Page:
12,000 people call for logging Bill to be deferred


12,000 people call for logging Bill to be deferred

The Wilderness Society
Last week, the regressive Sustainable Forests Timber Amendment Bill passed th…
11:15 AM (29 minutes ago)

Last week, the regressive Sustainable Forests Timber Amendment Bill passed th…
The Wilderness Society <mail@change.org>
11:18 AM (26 minutes ago)

to me

Last week, the regressive Sustainable Forests Timber Amendment Bill passed the Victorian Parliament.

You were one of at least 12,000 people who thought this shouldn’t have happened.

Thanks for signing our petition and sending a strong message to the Napthine government that it’s imprudent to give rogue logging agency VicForests more power than they’ve already got.

The Wilderness Society raised your concerns with many MPs, arguing that it’s irresponsible to vest in VicForests more power to make decisions about where and when they log, without enough environmental and governmental oversight. And that it’s especially impetuous to do so, while VicForests is in the Supreme Court of Appeal over allegations that they’ve logged the habitat of the state animal emblem, the Fairy (Leadbeater’s) Possum!

We met with Liberal MPs to explain why we’re concerned about the Bill. None of them tried to convince us that logging in native forests is good, nor that it needs to continue.

So why did they support the Bill?

We’re as disappointed as you are that no Liberal MPs stood up to the Nationals on this poor forest management policy.

New laws allowing for long-term contracts won’t magic up a long-term wood resource.

In fact, while the Bill was in Parliament, VicForests announced that due to a reduction in wood resource availability (‘cos they’ve overlogged for so many years, and due to the impacts of bushfires), they’re going to reduce their Ash logging by an (inadequate) 25%!

Despite this, the SFTA Bill was still supported by every Liberal and National MP in the Parliament, bar one.

On 7 May, when the Bill was before the Upper House, Labor MLC John Lenders said the Opposition believed the Bill is “flawed”. Labor also suggested that because the Auditor-General is currently investigating VicForests, the Bill should be properly considered by a Committee.

We were heartened that President of the Upper House, Liberal MLC Bruce Atkinson agreed, and called upon the House to support the Bill being considered by a Committee due to his concerns about the “long-term sustainability of the resource”. Sadly, the vote was tied and the Bill proceeded to the Lower House.

When it was debated there, the House was reminded of the plight of our endangered animal emblem when Opposition Environment Spokesperson Lisa Neville asked whether by passing the Bill, Parliament is “putting at risk the future of our native forests and creatures like the Leadbeater’s possum?”

In our view, that’s exactly what the Bill does. We remarked that the Bill “would likely secure the extinction of the state’s animal emblem, the Fairy (Leadbeater’s) Possum, and require taxpayers to underwrite contracts to logging companies and paper manufacturers when the state cannot meet wood supply obligations.”

In his contribution in Parliament, Greens MLC Greg Barber asked “would you invest in VicForests if it were a company listed on the Australian Stock Exchange and you saw that it had had a string of financial losses virtually since its inception and that its entire business was underpinned by, in effect, one customer with a stated position of getting out of the industry the company was in?”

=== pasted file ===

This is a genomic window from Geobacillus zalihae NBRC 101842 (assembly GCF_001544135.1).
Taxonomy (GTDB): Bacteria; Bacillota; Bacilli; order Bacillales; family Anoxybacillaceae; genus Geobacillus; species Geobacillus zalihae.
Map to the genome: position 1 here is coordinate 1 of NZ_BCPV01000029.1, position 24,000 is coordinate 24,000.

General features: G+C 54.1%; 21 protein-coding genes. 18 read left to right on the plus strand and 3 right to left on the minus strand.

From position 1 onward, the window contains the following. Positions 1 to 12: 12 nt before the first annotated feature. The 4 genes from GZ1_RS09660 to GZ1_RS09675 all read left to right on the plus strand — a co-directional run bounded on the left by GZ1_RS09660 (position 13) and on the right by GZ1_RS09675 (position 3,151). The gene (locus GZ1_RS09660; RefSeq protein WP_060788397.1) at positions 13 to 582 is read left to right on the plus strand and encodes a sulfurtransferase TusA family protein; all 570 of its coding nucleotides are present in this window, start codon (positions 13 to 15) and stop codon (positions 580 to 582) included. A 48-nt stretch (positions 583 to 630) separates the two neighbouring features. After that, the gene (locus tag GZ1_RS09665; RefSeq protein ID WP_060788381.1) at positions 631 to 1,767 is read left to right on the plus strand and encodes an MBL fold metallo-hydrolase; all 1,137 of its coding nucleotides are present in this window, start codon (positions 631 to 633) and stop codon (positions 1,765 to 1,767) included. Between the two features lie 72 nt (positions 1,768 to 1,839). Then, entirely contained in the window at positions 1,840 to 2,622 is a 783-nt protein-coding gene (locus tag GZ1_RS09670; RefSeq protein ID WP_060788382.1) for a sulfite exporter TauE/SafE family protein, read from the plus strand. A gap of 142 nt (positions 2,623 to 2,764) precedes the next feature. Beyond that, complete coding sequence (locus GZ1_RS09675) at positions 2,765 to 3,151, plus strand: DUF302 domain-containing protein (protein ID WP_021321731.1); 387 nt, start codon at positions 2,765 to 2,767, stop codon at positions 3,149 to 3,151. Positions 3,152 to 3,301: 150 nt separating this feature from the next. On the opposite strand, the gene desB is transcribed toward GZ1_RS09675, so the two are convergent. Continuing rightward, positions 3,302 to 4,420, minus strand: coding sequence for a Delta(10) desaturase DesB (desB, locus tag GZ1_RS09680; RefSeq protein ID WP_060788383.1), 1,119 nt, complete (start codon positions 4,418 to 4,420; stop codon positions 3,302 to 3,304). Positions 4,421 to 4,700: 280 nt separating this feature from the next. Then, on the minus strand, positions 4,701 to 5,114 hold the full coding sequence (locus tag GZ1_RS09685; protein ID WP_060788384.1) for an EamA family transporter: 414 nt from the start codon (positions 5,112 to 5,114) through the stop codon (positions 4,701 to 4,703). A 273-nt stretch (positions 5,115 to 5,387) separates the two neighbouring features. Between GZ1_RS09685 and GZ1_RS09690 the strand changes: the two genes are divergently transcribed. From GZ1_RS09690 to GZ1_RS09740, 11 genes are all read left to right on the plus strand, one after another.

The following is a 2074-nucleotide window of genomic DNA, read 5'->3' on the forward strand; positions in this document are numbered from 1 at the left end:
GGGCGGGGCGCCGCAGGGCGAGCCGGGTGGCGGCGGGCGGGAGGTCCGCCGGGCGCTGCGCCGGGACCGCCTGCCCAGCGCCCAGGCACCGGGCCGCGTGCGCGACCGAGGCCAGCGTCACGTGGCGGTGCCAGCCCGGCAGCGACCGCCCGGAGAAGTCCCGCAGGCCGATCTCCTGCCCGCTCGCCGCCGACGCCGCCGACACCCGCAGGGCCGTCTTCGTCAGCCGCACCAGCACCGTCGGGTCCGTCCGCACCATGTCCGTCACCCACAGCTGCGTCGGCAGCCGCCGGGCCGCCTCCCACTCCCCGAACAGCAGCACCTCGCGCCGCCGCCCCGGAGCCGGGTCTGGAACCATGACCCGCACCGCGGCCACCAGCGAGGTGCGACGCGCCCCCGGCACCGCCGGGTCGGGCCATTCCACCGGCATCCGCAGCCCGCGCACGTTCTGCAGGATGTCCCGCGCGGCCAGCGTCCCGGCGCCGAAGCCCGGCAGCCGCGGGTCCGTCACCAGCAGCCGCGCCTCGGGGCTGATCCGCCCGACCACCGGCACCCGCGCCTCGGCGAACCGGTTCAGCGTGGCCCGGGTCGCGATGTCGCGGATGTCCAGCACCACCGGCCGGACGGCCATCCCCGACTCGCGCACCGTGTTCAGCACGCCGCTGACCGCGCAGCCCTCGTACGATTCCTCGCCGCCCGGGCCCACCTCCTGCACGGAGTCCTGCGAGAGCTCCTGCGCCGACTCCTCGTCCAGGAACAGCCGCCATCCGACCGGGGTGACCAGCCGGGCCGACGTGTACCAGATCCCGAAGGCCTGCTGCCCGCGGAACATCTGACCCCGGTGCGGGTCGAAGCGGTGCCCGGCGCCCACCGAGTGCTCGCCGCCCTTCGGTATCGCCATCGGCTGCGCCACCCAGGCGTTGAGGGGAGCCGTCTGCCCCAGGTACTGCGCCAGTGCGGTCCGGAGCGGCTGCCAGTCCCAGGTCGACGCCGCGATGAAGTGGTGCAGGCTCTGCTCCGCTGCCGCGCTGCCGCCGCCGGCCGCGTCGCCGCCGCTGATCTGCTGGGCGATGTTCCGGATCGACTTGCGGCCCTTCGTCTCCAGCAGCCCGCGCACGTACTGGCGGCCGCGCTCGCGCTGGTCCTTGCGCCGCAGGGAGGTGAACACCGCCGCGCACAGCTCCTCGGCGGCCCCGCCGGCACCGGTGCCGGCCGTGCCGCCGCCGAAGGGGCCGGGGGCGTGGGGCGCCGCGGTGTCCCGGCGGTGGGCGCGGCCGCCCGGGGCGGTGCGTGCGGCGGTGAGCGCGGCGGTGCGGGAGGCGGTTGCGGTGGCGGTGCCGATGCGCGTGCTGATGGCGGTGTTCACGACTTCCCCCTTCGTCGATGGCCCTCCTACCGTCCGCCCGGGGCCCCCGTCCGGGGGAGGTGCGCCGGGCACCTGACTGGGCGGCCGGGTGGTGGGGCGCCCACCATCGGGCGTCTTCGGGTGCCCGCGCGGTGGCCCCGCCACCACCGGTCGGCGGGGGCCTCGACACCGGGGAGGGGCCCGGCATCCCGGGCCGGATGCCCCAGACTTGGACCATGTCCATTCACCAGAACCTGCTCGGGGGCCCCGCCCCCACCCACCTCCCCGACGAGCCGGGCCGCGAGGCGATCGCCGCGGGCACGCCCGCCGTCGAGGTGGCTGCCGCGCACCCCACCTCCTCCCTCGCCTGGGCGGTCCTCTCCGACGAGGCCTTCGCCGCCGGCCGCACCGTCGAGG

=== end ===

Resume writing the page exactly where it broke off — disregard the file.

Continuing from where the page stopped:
Here Mr Barber is referring to Australian Paper, manufacturers of Reflex copy paper, who have previously stated they intend be out of native forests by 2017. We believe our forests belong to all Australians, not only to logging and woodchipping companies.

Write a letter to Australian Paper CEO Jim Henneberry (1) to let him know you’d like to see Australian Paper out of native forests far earlier than 2017, and our forests protected.

The amazing Knitting Nannas of Toolangi were at Parliament to listen to the debate about the Bill, too.

“We are aghast that the state government is attempting to ‘stitch-up’ a deal that will see our publicly owned native forests handed over to the industry for infinity logging,” said KNOT spokesperson, Karena Goldfinch.

We know that Victorians are proud of their environment, and want to see forests protected. 12,000 people can’t be wrong.

When it comes to the Sustainable Forests Timber Amendments Bill, the Napthine government hasn’t represented you. If your local MP is a member of the Napthine government, do let them know you’re disappointed they passed some very regressive logging laws, without even taking the trouble to defer them until the Auditor-General’s office has completed its investigation into VicForests and logging in Victoria.

As the lawyers at the Environment Defenders Office say, “native forests are publicly owned, and Government should manage these forests on behalf of the public.”

Thanks for being proud of your environment, and for standing up for our forests.

Please keep in touch – because protecting Australia’s forests is crucial for the survival of endangered wildlife, for our way of life, and for the enjoyment and benefit of us all.

For regular forest updates, sign up at wilderness.org.au. And follow us on Twitter @wilderness_VIC

For the forests,

Amelia Young
Campaigns Manager, the Wilderness Society Victoria

(1) Send your snail mail to Jim Henneberry, CEO, Australian Paper, Private Bag 87 Mt Waverley 3149 More info visit ethicalpaper.com.au

This message was sent by The Wilderness Society using the Change.org system. You received this email because you signed a petition started by The Wilderness Society on Change.org: “Defer the Bill that would lock-in long-term native forest logging.” Change.org does not endorse contents of this message.

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